What do you do when a city lacks affordable homes but has limited land available to build new ones?
One answer being trialled in Bristol is to sneak homes into the gaps left by derelict garages.
This micro-housing will be factory-built off-site, causing less disruption to neighbours and communities than a standard build.
And with an estimated 2000 garages on 300 sites, this is a plan that has the potential to add a sizeable number of homes to the city. Disused garages can also attract anti-social behaviour, so replacing them with housing has additional positive repercussions.
It’s not the full solution to Bristol’s housing crisis. But it’s an innovative way to add more homes to a city that’s struggling to house its fast-growing population. As the city’s numbers expand, it’s estimated that at least another 30,000 homes are needed.
The first “gap homes” are initially planned for an old garage site in Horfield, north of the city centre. The council has consulted on the project over the summer and, assuming it goes ahead, nine homes will be dropped into place in between two rows of back gardens from existing homes.
The development will include outdoor seating with each house and shared green space to help foster connection and community. These two-storey micro-homes will have an open-plan living space, kitchen and upstairs bedroom. It sounds like they’ll be too small for families, but they’ll be a good option for individuals or couples.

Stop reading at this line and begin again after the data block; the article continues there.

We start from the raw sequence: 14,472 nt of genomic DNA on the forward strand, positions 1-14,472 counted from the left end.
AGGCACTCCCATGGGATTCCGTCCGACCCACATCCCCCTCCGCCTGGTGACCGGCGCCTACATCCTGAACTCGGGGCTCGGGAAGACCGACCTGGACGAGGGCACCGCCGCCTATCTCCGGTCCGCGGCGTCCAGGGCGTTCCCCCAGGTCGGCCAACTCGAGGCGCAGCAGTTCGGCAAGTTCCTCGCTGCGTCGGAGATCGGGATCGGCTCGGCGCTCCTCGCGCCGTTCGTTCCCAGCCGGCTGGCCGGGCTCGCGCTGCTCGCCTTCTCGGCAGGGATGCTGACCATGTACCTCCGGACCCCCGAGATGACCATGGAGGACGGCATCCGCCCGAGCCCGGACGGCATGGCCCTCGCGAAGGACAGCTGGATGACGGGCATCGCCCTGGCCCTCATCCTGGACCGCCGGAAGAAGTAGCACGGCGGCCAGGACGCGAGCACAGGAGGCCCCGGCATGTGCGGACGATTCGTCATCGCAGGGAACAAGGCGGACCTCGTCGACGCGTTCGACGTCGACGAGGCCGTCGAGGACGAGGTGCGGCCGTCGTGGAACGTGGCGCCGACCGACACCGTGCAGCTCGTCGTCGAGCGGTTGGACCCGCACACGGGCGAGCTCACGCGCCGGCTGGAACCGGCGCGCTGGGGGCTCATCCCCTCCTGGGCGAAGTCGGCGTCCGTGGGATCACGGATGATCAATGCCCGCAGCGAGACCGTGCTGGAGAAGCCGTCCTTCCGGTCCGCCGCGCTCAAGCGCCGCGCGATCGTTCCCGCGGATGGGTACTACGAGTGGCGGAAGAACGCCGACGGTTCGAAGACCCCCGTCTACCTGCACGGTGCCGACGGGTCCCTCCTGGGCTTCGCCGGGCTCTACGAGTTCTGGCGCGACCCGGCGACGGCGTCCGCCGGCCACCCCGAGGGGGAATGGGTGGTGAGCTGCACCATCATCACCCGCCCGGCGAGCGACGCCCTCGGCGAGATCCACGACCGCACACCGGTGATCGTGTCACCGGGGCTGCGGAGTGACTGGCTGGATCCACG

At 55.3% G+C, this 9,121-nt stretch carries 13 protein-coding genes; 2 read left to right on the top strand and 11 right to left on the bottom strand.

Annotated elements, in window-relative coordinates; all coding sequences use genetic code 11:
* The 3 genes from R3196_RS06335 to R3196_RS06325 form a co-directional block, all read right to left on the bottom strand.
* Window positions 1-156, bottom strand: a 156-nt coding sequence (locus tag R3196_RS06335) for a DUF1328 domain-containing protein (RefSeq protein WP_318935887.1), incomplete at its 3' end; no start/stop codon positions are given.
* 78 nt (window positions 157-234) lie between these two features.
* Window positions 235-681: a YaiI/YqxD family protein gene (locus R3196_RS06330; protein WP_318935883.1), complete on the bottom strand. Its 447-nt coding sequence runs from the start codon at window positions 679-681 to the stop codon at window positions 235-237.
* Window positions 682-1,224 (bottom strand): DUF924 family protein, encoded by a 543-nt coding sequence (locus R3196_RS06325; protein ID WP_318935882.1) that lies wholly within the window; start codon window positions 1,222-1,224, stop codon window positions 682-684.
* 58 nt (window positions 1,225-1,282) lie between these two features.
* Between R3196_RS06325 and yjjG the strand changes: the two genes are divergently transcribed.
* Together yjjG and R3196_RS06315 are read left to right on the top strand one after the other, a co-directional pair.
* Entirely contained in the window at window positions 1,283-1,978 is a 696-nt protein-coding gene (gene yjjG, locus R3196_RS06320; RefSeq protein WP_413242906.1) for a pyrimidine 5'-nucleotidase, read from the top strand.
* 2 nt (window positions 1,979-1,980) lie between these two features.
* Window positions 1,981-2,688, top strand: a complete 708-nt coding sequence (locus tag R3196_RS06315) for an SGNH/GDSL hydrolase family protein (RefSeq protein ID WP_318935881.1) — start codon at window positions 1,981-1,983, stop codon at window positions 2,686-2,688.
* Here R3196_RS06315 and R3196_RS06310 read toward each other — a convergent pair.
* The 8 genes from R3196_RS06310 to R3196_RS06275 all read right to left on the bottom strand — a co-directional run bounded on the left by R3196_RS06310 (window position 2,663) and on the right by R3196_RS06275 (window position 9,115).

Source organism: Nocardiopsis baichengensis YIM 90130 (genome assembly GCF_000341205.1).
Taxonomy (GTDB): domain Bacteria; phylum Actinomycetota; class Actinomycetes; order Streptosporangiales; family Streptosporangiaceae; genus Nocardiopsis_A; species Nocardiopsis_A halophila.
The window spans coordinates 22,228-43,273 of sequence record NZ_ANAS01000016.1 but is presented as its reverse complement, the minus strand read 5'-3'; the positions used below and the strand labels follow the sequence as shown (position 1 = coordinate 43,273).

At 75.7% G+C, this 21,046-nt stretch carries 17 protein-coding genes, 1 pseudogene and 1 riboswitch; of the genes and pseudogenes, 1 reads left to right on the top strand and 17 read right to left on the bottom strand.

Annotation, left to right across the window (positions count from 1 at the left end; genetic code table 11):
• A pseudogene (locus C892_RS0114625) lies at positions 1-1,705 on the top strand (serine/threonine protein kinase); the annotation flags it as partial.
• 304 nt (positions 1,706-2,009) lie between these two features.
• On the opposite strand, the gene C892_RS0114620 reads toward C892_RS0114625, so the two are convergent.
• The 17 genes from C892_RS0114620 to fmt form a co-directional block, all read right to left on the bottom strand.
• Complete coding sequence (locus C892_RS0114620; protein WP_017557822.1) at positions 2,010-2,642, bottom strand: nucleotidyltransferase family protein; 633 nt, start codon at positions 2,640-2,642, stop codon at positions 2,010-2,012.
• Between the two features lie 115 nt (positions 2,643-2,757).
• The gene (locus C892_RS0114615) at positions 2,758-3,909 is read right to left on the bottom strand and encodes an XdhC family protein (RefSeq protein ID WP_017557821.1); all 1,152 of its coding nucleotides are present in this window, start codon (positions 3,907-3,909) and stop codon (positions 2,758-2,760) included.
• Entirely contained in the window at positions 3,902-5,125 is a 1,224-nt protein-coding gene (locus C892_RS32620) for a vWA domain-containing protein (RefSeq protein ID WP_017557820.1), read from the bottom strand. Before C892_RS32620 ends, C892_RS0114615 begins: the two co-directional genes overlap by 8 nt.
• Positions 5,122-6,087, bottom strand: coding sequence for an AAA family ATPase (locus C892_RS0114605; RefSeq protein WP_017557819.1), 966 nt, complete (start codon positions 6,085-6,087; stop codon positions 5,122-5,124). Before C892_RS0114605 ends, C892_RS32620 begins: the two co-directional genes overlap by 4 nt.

With average house prices in Bristol at just under £310,000 last year, anything that can provide a more affordable option will be welcome. Bristol City Council said in their consultation that they’re exploring how these new homes can be let in a way that benefits the local area.
The architects, BDP, which came up with the gap house, has said that this design – with large windows, solar panels, low-energy lighting and air source heat pumps – means these are contemporary, cost-effective eco-homes.
Landscape architect director in BDP’s Bristol studio, Martin Jones, has said these could work well as homes for key workers and that “gap homes” could potentially be rolled out across the UK as a way to fit more homes into already packed cities.
There are, of course, challenges to this method of building. When we worked on the narrowest house in Twickenham, which was 1.8m from wall to wall, we used mini-piles for the foundations, with ground beams, because we didn’t want to put load onto the adjacent buildings. I’d expect the micro-homes planned for Bristol to be timber, built on a raft slab, if the soil conditions allow this, so that they won’t need massive foundations or piles.
If this approach is rolled out, potential problems are likely to include access to drainage, since drainage often goes through gaps between houses. If you build over the gaps, will drainage still be accessible? If they can make it work, it’s an innovative way to squeeze sustainable homes into spaces that might otherwise be an eyesore, but it won’t be without its challenges!
As always, I welcome your thoughts, and if you need assistance with the structural elements of an upcoming project, please do get in touch.